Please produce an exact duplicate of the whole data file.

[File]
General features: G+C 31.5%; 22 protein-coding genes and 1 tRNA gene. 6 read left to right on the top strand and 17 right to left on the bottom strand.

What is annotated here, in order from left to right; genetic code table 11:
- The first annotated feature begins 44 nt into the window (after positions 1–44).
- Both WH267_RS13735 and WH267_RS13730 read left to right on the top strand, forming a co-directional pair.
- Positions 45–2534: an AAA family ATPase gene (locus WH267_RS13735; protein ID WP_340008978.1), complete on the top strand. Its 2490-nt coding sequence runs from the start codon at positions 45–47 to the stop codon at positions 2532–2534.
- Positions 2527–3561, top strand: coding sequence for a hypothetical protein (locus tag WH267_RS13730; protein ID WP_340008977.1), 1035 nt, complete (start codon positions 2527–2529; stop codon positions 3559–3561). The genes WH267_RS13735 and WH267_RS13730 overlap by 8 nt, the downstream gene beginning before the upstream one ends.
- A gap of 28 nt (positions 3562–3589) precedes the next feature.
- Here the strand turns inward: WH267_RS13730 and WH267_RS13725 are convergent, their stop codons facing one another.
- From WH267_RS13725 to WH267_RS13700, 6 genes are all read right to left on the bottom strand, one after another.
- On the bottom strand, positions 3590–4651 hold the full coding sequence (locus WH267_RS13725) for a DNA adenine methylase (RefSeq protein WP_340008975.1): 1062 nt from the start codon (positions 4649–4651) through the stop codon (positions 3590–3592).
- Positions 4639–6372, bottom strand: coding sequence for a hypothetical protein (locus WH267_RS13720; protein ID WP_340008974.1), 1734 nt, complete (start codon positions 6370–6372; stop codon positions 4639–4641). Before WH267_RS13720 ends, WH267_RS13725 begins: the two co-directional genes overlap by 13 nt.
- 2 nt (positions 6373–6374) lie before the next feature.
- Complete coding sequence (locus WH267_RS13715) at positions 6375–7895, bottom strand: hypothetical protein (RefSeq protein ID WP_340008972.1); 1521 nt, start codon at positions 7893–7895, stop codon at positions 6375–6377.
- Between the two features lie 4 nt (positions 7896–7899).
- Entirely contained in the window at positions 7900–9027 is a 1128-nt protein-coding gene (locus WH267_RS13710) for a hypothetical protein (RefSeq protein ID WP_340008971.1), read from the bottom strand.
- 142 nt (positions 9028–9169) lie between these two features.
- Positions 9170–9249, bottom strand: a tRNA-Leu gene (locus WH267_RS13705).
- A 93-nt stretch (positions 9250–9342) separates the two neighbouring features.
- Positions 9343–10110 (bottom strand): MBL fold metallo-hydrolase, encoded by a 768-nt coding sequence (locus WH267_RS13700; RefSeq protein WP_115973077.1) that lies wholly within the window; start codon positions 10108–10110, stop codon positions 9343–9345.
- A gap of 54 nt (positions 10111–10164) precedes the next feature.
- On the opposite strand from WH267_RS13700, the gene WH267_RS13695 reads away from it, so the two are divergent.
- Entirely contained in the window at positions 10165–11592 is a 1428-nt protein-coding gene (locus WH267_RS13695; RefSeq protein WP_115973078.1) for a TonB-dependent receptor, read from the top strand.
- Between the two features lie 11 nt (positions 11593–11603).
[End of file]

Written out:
General features: G+C 31.5%; 22 protein-coding genes and 1 tRNA gene. 6 read left to right on the top strand and 17 right to left on the bottom strand.

What is annotated here, in order from left to right; genetic code table 11:
- The first annotated feature begins 44 nt into the window (after positions 1–44).
- Both WH267_RS13735 and WH267_RS13730 read left to right on the top strand, forming a co-directional pair.
- Positions 45–2534: an AAA family ATPase gene (locus WH267_RS13735; protein ID WP_340008978.1), complete on the top strand. Its 2490-nt coding sequence runs from the start codon at positions 45–47 to the stop codon at positions 2532–2534.
- Positions 2527–3561, top strand: coding sequence for a hypothetical protein (locus tag WH267_RS13730; protein ID WP_340008977.1), 1035 nt, complete (start codon positions 2527–2529; stop codon positions 3559–3561). The genes WH267_RS13735 and WH267_RS13730 overlap by 8 nt, the downstream gene beginning before the upstream one ends.
- A gap of 28 nt (positions 3562–3589) precedes the next feature.
- Here the strand turns inward: WH267_RS13730 and WH267_RS13725 are convergent, their stop codons facing one another.
- From WH267_RS13725 to WH267_RS13700, 6 genes are all read right to left on the bottom strand, one after another.
- On the bottom strand, positions 3590–4651 hold the full coding sequence (locus WH267_RS13725) for a DNA adenine methylase (RefSeq protein WP_340008975.1): 1062 nt from the start codon (positions 4649–4651) through the stop codon (positions 3590–3592).
- Positions 4639–6372, bottom strand: coding sequence for a hypothetical protein (locus WH267_RS13720; protein ID WP_340008974.1), 1734 nt, complete (start codon positions 6370–6372; stop codon positions 4639–4641). Before WH267_RS13720 ends, WH267_RS13725 begins: the two co-directional genes overlap by 13 nt.
- 2 nt (positions 6373–6374) lie before the next feature.
- Complete coding sequence (locus WH267_RS13715) at positions 6375–7895, bottom strand: hypothetical protein (RefSeq protein ID WP_340008972.1); 1521 nt, start codon at positions 7893–7895, stop codon at positions 6375–6377.
- Between the two features lie 4 nt (positions 7896–7899).
- Entirely contained in the window at positions 7900–9027 is a 1128-nt protein-coding gene (locus WH267_RS13710) for a hypothetical protein (RefSeq protein ID WP_340008971.1), read from the bottom strand.
- 142 nt (positions 9028–9169) lie between these two features.
- Positions 9170–9249, bottom strand: a tRNA-Leu gene (locus WH267_RS13705).
- A 93-nt stretch (positions 9250–9342) separates the two neighbouring features.
- Positions 9343–10110 (bottom strand): MBL fold metallo-hydrolase, encoded by a 768-nt coding sequence (locus WH267_RS13700; RefSeq protein WP_115973077.1) that lies wholly within the window; start codon positions 10108–10110, stop codon positions 9343–9345.
- A gap of 54 nt (positions 10111–10164) precedes the next feature.
- On the opposite strand from WH267_RS13700, the gene WH267_RS13695 reads away from it, so the two are divergent.
- Entirely contained in the window at positions 10165–11592 is a 1428-nt protein-coding gene (locus WH267_RS13695; RefSeq protein WP_115973078.1) for a TonB-dependent receptor, read from the top strand.
- Between the two features lie 11 nt (positions 11593–11603).